USM Women's History Month Events, JSU EnRICH Program and MSU Virtual Workshop | Jackson Free Press | Jackson, MS

USM Women's History Month Events, JSU EnRICH Program and MSU Virtual Workshop

Jesmyn Ward (left) and Kiese Laymon (right) Photo courtesy USM

Jesmyn Ward (left) and Kiese Laymon (right) Photo courtesy USM

The Committee on Services and Resources for Women at the University of Southern Mississippi is sponsoring a series of activities throughout March in recognition of Women’s History Month.

On March 9, Mississippi authors Jesmyn Ward and Kiese Laymon will host a University Forum at 6:30 p.m. The forum will present a conversation between the two authors about their work, after which they will take audience questions. The University Forum is free and open to the public. To register in advance for this event, visit https://forms.usm.edu/honors/view.php?id=224725. Learn more about Ward and Laymon here.

MSU will host “Hills Already Climbed? Women in Power from Medieval to Modern” on March 11 from 1 p.m. to 2:15 p.m. The Zoom meeting ID for the event is 912 9961 6732 and the passcode is 31499241.

Rebecca Tuuri, associate professor of history and Mississippi Humanities Council Teacher of the Year 2021, will present the lecture “Black Mississippi Women's Pivotal Role in Securing the Vote for All Americans” on March 16 at 5:30 p.m. The Zoom meeting ID is 93274768312. For more information, visit usm-edu.zoom.us/j/93274768312.

The USM Repertory Dance Company will host "Dances to Celebrate Women's History Month" on March 26 at 7 p.m. For ticket information, visit https://artdesign.usm.edu/.

On April 15, CSRW will host its Lunchtime Lecture Series event featuring USM professor of history Dr. Deanne Stephens, who will present "Pickin' and Shuckin': Women in the Mississippi Gulf Coast Seafood Industry." The Zoom meeting ID for the event is 910 6538 6153.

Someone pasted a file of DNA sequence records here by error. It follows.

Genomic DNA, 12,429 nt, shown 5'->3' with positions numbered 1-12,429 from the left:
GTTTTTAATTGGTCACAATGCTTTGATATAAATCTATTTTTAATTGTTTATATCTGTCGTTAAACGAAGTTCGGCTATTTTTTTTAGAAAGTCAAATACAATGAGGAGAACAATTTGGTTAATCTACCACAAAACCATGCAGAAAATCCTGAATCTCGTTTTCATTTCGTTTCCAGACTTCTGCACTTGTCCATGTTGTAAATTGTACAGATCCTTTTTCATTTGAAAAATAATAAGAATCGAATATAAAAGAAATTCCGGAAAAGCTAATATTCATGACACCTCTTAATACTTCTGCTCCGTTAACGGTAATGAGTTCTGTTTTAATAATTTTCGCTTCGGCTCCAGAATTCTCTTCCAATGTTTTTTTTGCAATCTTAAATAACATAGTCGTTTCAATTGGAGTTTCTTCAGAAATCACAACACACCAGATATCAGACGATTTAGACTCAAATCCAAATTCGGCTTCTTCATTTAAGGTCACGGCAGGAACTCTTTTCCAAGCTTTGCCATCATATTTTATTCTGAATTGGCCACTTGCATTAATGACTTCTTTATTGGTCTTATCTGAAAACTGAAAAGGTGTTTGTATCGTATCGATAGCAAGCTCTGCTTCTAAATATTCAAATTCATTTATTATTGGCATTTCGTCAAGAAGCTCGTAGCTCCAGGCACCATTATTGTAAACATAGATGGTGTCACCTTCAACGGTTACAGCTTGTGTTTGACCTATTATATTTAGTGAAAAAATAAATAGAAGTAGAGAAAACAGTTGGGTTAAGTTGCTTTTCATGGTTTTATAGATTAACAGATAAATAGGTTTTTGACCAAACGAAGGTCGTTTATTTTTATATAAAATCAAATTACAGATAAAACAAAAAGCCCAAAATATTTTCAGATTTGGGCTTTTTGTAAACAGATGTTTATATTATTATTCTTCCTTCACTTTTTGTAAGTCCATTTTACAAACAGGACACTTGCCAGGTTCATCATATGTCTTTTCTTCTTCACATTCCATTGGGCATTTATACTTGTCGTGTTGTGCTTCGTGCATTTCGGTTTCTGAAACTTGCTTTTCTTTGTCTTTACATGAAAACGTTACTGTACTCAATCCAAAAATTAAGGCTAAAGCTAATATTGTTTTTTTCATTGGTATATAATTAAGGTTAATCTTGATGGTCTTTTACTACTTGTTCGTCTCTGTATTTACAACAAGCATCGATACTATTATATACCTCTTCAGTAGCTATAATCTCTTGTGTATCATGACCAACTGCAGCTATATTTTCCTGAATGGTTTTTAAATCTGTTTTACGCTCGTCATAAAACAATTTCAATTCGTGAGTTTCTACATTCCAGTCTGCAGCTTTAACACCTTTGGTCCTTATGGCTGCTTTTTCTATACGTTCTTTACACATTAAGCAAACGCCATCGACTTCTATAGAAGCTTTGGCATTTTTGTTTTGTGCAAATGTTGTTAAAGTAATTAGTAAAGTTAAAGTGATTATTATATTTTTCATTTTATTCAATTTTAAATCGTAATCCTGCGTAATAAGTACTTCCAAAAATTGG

For more information about CSRW, click here or visit the organization's Facebook page.

JSU Receives L2M Prize for EnRICH Program

Jackson State University recently received a $25,000 visionary prize for its pre-accelerator healthcare-focused program, known as Engaging Researchers and Innovators for Commercialization at HBCUs, during the Lab-To-Market Inclusive Innovation Ecosystem Prize competition.

The L2M prize competition recognizes the most impactful organizations, programs and ideas that support research and development innovation ecosystems, particularly those focused on underrepresented communities and pandemic responses, a release from JSU says.

JSU's EnRICH program aims to create an environment of diversity, inclusion, equity and entrepreneurship in underrepresented communities and helps HBCU faculty and students learn to critically evaluate the commercial potential of new innovations. The program is part of the XLerator Network, which launched in the summer of 2020.

EnRICH’s original cohort focused on the 31 HBCUs in the Southeast Institutional Development Award region, which includes Arkansas, Kentucky, Louisiana, Mississippi, Puerto Rico, South Carolina and West Virginia. The program has since expanded to all HBCUs in the nation. The second cohort, which will run from March 5 to May 7, will include participants from eight different HBCUs representing five states.

Read more about JSU’s healthcare program here. For more information on the XLerator Network, visit xleratornetwork.com/enrich.

MSU Hosting Virtual Workshop for Secondary Teachers

Mississippi State University's Institute for the Humanities is offering a workshop for secondary teachers about the effects of protests throughout history.

The virtual workshop will take place on March 6 from 9 a.m. to 3 p.m. and will feature faculty presenters Stephanie Freeman and Joey Thompson, both MSU assistant professors of history. “Protest in History” will focus on the transformative role protests have had on the shaping of history, particularly United States history during the Vietnam War era, a release from MSU says.

Freeman’s presentation will focus on grassroots anti-nuclear activism in the U.S. during the early 1980s, while Thompson will discuss how music, especially country music, supported and protested American initiatives such as the Vietnam War.

Participants will be able to receive 0.6 continuing education units. The workshop is free, but teachers are responsible for paying a $25 fee to claim CEU credits. To register, visit bit.ly/3o0RijU. For more information, email [email protected].

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